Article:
We were up next so I got my pack and everything and got ready. Soon it was time to get lined up and we slid into the middle with the intense determination to not go fast. Nah, actually we were watching the sun come up, looking at the ginormous dog that would be towing his owner through the marathon, and generally just hoping to keep the pace slow and steady. And with Danny’s call, we were off. Up the road and through the nature path we went, across the open field and back down into the trailhead we went to add the 1.2 miles we needed to make a marathon out of the 25 mile loop. Along the way Josh hit his head on a low lying branch in what would become a theme throughout the course, well, low lying branches was the theme thankfully not hitting our head. After we dove into the trail we almost immediately headed to Saunders Mound where we were treated to some of the coolest views of the lake and the dam shrouded in fog. Up and down we went then back into the trail.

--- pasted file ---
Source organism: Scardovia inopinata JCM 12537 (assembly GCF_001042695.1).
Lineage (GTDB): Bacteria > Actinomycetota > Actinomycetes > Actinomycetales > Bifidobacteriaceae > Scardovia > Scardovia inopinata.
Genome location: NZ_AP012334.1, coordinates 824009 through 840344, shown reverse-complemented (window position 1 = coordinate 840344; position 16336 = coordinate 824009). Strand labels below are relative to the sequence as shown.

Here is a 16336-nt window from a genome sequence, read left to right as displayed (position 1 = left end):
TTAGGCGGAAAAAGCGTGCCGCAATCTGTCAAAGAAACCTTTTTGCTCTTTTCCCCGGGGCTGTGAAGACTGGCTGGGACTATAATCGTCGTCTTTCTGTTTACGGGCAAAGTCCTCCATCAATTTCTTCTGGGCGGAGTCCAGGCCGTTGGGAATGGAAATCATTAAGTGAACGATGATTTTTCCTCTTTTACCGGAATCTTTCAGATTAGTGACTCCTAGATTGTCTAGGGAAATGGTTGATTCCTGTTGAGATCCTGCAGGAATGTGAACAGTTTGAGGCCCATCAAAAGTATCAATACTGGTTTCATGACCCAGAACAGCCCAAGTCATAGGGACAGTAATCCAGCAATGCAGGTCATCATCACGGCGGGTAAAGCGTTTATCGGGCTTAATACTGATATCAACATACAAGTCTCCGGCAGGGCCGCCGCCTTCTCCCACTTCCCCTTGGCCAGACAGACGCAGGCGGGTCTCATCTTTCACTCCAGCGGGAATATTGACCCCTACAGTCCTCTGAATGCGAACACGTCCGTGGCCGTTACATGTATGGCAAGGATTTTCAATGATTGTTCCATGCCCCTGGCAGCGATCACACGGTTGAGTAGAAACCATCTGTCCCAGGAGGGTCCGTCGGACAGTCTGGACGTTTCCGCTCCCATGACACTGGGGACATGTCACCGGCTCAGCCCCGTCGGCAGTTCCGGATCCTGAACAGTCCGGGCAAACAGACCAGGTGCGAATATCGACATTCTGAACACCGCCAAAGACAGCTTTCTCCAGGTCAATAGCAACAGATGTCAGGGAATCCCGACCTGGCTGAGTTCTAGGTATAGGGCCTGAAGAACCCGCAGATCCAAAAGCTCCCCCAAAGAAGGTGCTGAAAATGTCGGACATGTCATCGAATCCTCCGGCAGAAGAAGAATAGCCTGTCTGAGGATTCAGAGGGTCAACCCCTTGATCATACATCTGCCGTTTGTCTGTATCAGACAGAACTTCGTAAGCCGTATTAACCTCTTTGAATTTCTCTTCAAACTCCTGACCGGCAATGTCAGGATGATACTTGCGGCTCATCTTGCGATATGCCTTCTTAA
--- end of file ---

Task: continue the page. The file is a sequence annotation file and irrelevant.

Kansas isn’t the most scenic of states, we don’t have oceans or mountains or vistas that belong on postcards. We do have some gems though. To me at least, and I am writing this so my opinion wins, the Red Trail at Clinton is one of those gems. When you catch it at the right time as we did, you could stop and just take in the scenery. It is a rocky outcropping that runs right on the lake beach, slap some layers of fog, some cranes in the water, sun rising, you have stuff that pictures are made of. Unfortunately I suck at taking pictures and was kind of in the middle of a race, so I left the photo ops to the pros (Mile90) and kept on going. It was already becoming a special day.